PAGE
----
Historians and preservationists need to do more with the fairgrounds as a significant historic landscape.  Over the next several postings let’s explore the historic fairgrounds of the Hi-Line.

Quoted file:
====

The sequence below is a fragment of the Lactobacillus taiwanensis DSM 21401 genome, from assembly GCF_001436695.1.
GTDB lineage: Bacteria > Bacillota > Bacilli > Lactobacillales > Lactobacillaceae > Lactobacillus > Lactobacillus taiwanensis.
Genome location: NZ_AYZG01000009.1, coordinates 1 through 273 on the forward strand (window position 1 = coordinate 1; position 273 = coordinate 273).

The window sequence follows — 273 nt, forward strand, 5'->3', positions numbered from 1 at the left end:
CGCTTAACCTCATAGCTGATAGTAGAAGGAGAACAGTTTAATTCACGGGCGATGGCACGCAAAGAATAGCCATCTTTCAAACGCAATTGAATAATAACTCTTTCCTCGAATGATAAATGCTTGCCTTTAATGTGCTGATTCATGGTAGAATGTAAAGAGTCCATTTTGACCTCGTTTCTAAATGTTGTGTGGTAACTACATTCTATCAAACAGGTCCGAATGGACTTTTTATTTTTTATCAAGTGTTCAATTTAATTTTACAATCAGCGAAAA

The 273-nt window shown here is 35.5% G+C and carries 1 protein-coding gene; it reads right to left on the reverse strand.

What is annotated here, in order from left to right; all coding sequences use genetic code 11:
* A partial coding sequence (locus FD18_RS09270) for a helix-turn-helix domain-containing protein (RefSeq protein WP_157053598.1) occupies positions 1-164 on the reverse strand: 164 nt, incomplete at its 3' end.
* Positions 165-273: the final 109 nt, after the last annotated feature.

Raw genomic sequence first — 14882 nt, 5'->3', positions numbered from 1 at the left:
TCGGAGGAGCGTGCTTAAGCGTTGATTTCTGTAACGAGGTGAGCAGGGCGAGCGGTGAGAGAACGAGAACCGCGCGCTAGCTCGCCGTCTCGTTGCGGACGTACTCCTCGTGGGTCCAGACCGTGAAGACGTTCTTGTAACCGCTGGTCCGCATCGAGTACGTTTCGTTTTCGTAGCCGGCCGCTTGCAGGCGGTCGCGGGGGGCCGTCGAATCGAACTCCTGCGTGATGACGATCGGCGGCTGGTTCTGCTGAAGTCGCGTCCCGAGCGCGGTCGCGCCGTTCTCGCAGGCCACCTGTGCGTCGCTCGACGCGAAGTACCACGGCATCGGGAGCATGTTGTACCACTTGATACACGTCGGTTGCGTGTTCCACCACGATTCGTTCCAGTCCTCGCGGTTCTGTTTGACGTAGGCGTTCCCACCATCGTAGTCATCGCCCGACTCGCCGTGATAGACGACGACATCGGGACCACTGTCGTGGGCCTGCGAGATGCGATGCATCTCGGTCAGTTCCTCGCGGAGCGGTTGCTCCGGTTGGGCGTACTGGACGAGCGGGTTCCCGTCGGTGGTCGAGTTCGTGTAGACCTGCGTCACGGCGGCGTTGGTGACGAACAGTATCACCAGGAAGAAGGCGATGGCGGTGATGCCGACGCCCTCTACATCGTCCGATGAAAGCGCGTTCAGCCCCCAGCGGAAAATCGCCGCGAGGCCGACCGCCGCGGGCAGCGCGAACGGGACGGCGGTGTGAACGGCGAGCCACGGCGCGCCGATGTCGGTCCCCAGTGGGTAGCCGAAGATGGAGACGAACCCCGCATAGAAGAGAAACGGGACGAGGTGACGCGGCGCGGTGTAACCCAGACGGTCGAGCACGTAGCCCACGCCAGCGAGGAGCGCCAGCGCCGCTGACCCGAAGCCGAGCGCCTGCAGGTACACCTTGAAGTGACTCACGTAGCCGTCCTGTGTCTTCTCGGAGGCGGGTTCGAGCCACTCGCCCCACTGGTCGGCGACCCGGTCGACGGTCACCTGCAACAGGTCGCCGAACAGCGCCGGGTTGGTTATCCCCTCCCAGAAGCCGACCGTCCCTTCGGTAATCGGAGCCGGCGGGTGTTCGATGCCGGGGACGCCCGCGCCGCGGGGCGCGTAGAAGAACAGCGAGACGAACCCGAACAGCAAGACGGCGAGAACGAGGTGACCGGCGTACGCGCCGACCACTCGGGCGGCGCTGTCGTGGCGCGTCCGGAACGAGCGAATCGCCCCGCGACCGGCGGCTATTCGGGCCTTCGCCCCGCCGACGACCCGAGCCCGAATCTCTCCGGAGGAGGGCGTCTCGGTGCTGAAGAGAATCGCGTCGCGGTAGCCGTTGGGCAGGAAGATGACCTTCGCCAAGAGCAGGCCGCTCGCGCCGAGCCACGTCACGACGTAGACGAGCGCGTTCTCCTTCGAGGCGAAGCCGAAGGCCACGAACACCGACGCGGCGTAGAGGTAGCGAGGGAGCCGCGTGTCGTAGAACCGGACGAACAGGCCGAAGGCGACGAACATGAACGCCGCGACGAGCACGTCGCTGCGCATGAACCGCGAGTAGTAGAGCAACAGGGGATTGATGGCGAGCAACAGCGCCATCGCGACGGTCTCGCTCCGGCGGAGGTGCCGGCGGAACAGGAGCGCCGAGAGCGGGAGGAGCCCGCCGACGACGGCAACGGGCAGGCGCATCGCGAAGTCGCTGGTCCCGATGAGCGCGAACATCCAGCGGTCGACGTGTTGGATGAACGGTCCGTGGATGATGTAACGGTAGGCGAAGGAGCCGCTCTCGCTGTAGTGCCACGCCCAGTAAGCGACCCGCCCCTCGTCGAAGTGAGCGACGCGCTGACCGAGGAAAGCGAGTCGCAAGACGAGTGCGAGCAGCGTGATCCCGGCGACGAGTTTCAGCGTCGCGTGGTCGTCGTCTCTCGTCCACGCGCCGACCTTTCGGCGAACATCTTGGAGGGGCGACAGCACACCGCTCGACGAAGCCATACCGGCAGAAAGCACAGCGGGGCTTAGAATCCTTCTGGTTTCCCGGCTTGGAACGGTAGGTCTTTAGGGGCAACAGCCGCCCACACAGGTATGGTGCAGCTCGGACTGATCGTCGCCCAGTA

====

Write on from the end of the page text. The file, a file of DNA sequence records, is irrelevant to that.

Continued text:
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The Phillips County Fair in Dodson is the state’s longest continuously operating county fair.  According to a research paper prepared by high school students Jade Olson, Sam Petersen, and Abija Rhodes and published on the web in 2011, the fair grew out of an earlier Great Northern Railroad-supported effort to annually showcase the year’s harvest by means of an agricultural fair (dating to 1891).  The fairs were meant as a demonstration that the demanding land of the Hi-Line could produce valuable agricultural commodities.  With the creation of Phillips County, the new commissioners agreed in 1915 to take over the earlier agricultural fair and in October 1916 the inaugural Phillips County Fair took place.   Edgar Lee was the first fair president, and he held the post to 1949–a 30-year reign where he worked with the community to build a tradition that not only highlighted crops and livestock but entertained.  Certainly the rodeo came to dominate the annual fair, but this fair always offered something for almost everyone.  There were concerts, daredevil pilots doing aerial stunts, Native American battle re-enactments, and carney rides of all sorts.  Trade magazines of the 1940s and 1950s recognized the Phillips County Fair as one of the biggest small-town festivals in all of the west.  A 1946 account in Billboard Magazine noted that the 40-acre fair site had exhibit buildings worth $10,000, a grandstand that could seat 2,000 (and noted plans to enlarge the grandstand), and a half-mile race track.  After Lee’s retirement from the fair board, facilities continued to expand with the grandstand expanded to its present size in the 1950s.  As the country music industry expanded its touring acts, famous performers took their turn on the Phillips County fair stage from the 1950s to today.  This year rising star Gwen Sebastian performed–Toby Keith also once played the fair.